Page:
When I campaigned for alderman, other people who were also running kept yelling out that they would have “fresh ideas!” if they were elected. I asked, “What kind of fresh ideas do you have?” The answer was they hoped to focus on more public safety – to get more police officers to address crime. My thought (and response) was that this issue was not a fresh idea. This issue is something people have campaigned on since the beginning of mankind’s election history. As in days of Ancient Rome. As in the days when the Greeks invented democracy. That said, it doesn’t mean that more police are not necessary – they truly are necessary here in La Vergne given that we are a growing city. More retail means more opportunities for theft. More people mean more opportunities for wrong-doing. Still. Focusing on public safety is NOT a “fresh idea.”
So in this column, we will provide some ideas that truly are fresh for our city. We may not be reinventing the wheel, but perhaps elected officials and citizens can consider these as future growth is discussed and explored.
First, let’s talk about the new greenway. Somewhere in the 1990’s, LaVergne was awarded a million dollar grant to develop the greenway starting in the back of the parking lot behind the Multipurpose Building, go under the overpass, and have a very very nice trail along Nir Shreibman Boulevard extending to the roundabout. Somehow, someway the grant funding quietly disappeared – likely because the city had to match part of the funding and previous administrations did not budget for it.
When Mayor Mosley was elected, she was asked to sign off on that grant indicating that it had been used. She had the foresight to request proof of the expenditure and learned that it was for a long-forgotten greenway. The 2011-14 Board of Mayor and Aldermen worked to set-aside the matching amount in order to build the greenway and work began – planning, design, and building. We are seeing great progress now and the new greenway is expected to be open sometime this spring, perhaps in May 2017.
We encourage the city to continue to identify funding sources to connect the new greenway with the old roadbed in the woods between the roundabout and the lake. Extend the greenway all the way to the lake. This could be a big project / challenge because that land is owned by the federal government and managed by the U.S. Corps of Engineers. It would definitely take some leg-work to make it happen. It would take support from city staff and from city leadership because they would have to work together to reach out to the Corps. That said, we do now have an assistant city administrator who had been the city engineer and knows the ins-and-outs of working with long-term projects such as this (e.g., Waldron Road widening).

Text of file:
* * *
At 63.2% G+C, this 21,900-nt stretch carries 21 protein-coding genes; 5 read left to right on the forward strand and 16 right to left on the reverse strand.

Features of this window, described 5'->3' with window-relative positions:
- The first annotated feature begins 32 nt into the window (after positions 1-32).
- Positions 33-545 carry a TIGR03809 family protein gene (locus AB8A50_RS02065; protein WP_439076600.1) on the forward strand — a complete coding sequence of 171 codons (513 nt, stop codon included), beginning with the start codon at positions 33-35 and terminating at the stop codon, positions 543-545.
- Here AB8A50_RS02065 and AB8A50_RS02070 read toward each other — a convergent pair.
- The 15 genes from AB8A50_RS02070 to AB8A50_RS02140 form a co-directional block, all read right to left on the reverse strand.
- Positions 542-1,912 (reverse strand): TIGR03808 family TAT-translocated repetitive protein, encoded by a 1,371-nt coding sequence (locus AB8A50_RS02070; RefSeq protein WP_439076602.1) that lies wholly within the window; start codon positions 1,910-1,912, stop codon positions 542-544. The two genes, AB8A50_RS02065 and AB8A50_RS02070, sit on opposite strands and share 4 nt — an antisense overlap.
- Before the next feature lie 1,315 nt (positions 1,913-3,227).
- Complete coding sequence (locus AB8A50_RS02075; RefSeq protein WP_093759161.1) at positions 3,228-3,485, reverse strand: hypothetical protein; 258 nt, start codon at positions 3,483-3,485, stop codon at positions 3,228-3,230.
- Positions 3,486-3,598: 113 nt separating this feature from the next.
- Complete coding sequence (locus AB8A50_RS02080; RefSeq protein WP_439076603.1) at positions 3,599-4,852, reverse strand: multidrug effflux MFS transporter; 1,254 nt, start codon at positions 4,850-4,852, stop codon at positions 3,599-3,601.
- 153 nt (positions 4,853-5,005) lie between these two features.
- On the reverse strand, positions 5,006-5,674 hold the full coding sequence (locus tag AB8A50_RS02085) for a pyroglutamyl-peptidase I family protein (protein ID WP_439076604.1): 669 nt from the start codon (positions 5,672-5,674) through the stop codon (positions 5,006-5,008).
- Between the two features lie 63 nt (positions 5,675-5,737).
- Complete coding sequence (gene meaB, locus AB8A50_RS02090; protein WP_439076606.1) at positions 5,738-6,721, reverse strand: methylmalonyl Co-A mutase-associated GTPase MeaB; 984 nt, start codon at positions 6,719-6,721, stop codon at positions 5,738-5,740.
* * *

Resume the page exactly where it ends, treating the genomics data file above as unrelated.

I would suggest such a trail be named Hurricane Creek Trail or another name that could honor the residents who owned land that was flooded to build Percy Priest Lake.
There are all kinds of grants available to build and enhance such a trail system. For example grant money is available for nature placards, bicyclists, skaters, exercise stations, solar stations to recharge mobile devices (how cool would that be along the trail?), water fountains on the trail, and even butterfly gardens. In fact, along the lake we have one of the rare protected cedar glades in the state. The Elsie Quarterman Cedar Glade protects the purple coneflower (and the cedar glade) and we should find a way to educate our citizens about this history and natural wonder.
To do these types of things, long-term plans are necessary. Just as long-term plans would be necessary to build a community center, a splash pad, and other projects that would enhance the quality of life for our residents. Speaking of splash pads, I attended an event where dozens and dozens of cities received hundreds of thousands of dollars in community development (parks and recreation) grants. At least four cities that I counted got money from the state (up to $300,000 each) to build splash pads. The city must do better about being open to grant funding and setting aside money for future development.
Also, the city MUST do better in getting feedback about the programs now offered. At the end of any program or activity, evaluate the event by surveying people who participated! Community needs assessment is vital to qualify for grant funding and it would help establish priorities for future development.
These… these are FRESH IDEAS – from the community to the city for the benefit of everyone.
My sincere thanks to Deborah Balthrop who has served on the Parks & Recreation Committee since 2012 for brainstorming with me. We have many more “fresh ideas”… stay tuned!"Fresh Ideas: About Greenways",